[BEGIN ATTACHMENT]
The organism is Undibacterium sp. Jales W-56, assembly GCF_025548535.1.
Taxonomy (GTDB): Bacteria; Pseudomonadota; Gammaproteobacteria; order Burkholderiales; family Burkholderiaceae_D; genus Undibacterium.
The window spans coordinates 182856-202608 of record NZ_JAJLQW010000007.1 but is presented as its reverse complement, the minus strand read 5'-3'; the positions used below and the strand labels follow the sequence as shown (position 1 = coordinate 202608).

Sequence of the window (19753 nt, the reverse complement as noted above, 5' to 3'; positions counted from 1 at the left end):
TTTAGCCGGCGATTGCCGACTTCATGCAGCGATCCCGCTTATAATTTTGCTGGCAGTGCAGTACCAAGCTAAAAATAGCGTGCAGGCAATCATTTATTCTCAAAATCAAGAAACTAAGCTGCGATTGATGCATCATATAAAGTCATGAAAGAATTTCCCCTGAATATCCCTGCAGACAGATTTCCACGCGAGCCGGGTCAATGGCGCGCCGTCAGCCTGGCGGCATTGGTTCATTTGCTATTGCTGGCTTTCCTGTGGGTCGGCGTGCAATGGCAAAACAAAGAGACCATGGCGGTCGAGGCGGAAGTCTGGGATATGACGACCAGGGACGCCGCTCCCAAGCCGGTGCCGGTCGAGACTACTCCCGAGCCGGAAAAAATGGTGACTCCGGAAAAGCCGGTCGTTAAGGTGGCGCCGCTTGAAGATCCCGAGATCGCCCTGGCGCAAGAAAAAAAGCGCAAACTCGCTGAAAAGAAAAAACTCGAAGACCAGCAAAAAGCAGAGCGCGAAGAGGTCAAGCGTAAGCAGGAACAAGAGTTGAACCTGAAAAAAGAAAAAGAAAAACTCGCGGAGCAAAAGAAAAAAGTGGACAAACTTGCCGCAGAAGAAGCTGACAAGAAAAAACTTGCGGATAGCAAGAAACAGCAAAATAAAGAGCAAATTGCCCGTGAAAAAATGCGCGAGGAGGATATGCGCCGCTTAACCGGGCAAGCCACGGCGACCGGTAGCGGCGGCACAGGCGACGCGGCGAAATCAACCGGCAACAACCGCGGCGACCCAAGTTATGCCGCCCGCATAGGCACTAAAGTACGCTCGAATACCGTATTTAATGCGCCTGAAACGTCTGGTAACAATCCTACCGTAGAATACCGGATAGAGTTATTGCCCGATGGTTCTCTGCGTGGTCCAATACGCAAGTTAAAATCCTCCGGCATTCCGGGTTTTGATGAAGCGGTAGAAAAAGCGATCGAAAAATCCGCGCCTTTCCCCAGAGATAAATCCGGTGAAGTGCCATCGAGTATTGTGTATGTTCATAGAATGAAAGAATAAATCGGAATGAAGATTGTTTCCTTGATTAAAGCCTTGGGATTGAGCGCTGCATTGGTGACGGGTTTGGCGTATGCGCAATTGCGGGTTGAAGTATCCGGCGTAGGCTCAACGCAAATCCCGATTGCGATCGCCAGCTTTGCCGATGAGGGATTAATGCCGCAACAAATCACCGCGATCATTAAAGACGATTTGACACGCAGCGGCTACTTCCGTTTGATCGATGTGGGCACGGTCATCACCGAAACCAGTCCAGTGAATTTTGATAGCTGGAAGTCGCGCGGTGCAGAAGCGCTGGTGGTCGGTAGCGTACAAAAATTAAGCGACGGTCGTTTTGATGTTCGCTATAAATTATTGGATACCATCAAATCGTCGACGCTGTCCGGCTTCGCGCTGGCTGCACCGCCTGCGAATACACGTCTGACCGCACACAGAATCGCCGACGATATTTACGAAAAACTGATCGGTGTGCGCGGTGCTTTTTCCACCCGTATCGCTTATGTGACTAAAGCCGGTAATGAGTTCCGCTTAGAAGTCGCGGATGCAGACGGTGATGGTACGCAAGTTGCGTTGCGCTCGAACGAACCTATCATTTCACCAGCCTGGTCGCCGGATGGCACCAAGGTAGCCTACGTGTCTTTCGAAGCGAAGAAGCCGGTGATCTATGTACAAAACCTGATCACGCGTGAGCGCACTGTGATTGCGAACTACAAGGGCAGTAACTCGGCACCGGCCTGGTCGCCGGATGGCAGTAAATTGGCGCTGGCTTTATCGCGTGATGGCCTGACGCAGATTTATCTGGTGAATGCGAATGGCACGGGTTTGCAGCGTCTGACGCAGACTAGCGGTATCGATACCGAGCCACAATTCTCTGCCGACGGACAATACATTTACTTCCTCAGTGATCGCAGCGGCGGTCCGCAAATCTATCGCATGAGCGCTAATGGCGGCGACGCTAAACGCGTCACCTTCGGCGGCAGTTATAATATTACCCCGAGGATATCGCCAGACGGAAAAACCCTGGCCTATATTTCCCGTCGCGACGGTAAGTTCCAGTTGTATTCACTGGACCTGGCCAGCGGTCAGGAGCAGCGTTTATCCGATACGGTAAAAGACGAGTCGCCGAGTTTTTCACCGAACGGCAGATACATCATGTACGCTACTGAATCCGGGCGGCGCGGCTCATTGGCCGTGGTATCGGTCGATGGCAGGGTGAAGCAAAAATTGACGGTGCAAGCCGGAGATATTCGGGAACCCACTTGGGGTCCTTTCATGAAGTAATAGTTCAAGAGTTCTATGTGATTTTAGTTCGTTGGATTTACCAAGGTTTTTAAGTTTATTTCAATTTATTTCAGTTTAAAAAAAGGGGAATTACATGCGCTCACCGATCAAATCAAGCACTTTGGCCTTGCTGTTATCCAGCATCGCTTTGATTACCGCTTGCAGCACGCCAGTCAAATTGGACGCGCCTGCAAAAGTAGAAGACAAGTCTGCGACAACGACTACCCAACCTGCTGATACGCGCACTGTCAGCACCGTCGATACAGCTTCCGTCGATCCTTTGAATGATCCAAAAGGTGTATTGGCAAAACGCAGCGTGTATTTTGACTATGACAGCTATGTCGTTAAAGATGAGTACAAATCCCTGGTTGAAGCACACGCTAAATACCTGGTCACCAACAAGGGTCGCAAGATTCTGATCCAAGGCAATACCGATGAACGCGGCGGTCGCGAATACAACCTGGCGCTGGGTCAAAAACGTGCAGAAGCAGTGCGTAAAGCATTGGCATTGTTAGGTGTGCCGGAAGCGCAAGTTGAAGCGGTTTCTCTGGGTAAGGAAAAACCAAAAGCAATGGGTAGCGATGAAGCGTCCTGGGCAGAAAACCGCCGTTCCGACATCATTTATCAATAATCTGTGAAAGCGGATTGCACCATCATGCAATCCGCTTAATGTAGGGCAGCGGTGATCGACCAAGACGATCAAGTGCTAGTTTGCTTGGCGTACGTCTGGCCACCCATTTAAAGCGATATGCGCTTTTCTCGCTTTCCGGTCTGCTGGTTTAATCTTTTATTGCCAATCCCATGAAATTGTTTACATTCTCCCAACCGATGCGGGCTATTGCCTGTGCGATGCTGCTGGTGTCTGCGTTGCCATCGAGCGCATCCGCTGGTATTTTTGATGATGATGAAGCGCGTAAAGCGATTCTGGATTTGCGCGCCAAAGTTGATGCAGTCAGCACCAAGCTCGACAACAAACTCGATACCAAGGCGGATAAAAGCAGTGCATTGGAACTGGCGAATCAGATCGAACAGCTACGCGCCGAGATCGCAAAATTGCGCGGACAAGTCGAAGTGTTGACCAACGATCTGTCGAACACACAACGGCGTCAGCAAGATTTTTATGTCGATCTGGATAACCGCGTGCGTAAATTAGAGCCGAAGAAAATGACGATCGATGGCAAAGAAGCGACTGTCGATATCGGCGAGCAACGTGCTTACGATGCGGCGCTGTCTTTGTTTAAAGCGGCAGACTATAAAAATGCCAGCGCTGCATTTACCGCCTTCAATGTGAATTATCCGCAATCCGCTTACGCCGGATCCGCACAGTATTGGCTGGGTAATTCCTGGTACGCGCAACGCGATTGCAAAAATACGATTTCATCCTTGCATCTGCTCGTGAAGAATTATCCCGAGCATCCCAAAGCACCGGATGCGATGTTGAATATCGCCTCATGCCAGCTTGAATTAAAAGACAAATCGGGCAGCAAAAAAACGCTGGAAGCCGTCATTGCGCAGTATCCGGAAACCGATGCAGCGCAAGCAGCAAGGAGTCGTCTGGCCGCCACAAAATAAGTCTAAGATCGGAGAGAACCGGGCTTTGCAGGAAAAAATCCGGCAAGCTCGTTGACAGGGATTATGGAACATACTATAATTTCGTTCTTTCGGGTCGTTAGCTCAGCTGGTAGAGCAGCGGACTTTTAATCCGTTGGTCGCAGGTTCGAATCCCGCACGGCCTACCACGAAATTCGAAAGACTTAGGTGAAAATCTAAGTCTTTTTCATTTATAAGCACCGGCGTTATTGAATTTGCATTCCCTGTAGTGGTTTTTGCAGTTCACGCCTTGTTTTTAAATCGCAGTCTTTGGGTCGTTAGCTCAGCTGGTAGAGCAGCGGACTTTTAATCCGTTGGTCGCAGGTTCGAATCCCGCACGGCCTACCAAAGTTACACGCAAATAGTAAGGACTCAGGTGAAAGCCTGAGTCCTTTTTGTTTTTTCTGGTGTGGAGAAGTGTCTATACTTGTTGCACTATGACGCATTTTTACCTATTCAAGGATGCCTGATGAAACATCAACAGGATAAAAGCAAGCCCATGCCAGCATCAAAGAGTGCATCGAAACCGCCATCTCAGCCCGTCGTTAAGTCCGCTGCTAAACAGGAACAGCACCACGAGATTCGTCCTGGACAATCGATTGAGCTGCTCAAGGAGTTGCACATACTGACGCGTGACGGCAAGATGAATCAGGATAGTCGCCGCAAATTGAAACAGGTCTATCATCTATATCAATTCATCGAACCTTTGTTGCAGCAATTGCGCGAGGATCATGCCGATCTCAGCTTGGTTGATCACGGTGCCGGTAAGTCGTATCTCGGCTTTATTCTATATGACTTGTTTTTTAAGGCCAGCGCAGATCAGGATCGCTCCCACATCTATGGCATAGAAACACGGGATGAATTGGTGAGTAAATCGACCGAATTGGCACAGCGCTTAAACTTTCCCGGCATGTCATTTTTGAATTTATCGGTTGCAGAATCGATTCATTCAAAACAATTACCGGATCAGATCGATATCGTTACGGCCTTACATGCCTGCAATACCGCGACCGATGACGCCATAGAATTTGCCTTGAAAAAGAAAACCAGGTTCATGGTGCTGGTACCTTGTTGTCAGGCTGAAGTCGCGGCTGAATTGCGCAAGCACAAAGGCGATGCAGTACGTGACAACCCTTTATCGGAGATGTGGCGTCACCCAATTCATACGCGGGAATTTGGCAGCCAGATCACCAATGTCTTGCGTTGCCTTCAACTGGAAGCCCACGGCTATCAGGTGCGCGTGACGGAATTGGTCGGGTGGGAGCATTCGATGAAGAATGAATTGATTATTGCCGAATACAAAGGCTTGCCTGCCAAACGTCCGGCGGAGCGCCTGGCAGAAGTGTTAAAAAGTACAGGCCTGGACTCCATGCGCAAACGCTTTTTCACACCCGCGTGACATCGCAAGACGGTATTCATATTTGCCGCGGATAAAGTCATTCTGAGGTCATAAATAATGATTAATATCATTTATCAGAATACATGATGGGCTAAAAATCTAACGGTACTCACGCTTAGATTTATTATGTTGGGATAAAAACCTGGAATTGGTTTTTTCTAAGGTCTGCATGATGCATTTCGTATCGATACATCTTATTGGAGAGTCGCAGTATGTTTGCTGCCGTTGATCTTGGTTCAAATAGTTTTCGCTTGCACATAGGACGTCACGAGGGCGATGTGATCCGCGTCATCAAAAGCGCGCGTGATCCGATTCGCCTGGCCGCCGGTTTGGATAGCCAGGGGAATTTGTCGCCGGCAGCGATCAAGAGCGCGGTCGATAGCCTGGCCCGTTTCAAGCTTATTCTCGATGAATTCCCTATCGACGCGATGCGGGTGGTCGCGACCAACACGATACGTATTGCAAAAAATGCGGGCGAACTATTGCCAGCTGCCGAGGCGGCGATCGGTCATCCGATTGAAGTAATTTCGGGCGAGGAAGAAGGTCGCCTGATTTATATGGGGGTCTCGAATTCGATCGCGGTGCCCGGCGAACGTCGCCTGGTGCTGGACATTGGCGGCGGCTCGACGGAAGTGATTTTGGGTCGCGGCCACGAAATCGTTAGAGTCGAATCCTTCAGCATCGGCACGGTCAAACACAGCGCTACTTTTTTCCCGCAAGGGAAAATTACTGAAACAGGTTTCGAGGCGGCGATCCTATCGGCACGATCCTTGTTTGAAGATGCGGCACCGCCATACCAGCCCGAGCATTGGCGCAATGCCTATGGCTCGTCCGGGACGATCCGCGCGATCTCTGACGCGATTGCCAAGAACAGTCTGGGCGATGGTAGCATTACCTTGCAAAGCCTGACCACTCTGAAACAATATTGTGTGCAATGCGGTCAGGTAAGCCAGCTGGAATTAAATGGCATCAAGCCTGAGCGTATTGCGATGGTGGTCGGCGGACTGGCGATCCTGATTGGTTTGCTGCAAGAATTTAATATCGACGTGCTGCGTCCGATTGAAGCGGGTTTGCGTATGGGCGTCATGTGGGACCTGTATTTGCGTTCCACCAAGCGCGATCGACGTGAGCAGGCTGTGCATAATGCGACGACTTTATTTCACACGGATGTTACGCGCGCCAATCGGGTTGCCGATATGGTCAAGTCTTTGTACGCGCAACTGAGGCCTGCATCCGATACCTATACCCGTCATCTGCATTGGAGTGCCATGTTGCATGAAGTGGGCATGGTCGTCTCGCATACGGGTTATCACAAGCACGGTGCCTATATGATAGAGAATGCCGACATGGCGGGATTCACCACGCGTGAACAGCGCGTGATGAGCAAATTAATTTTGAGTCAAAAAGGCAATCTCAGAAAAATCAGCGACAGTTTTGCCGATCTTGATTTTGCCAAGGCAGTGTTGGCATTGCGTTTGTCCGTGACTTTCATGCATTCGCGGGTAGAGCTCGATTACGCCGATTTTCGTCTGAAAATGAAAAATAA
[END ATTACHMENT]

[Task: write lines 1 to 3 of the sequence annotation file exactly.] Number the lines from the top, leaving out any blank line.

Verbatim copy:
The organism is Undibacterium sp. Jales W-56, assembly GCF_025548535.1.
Taxonomy (GTDB): Bacteria; Pseudomonadota; Gammaproteobacteria; order Burkholderiales; family Burkholderiaceae_D; genus Undibacterium.
The window spans coordinates 182856-202608 of record NZ_JAJLQW010000007.1 but is presented as its reverse complement, the minus strand read 5'-3'; the positions used below and the strand labels follow the sequence as shown (position 1 = coordinate 202608).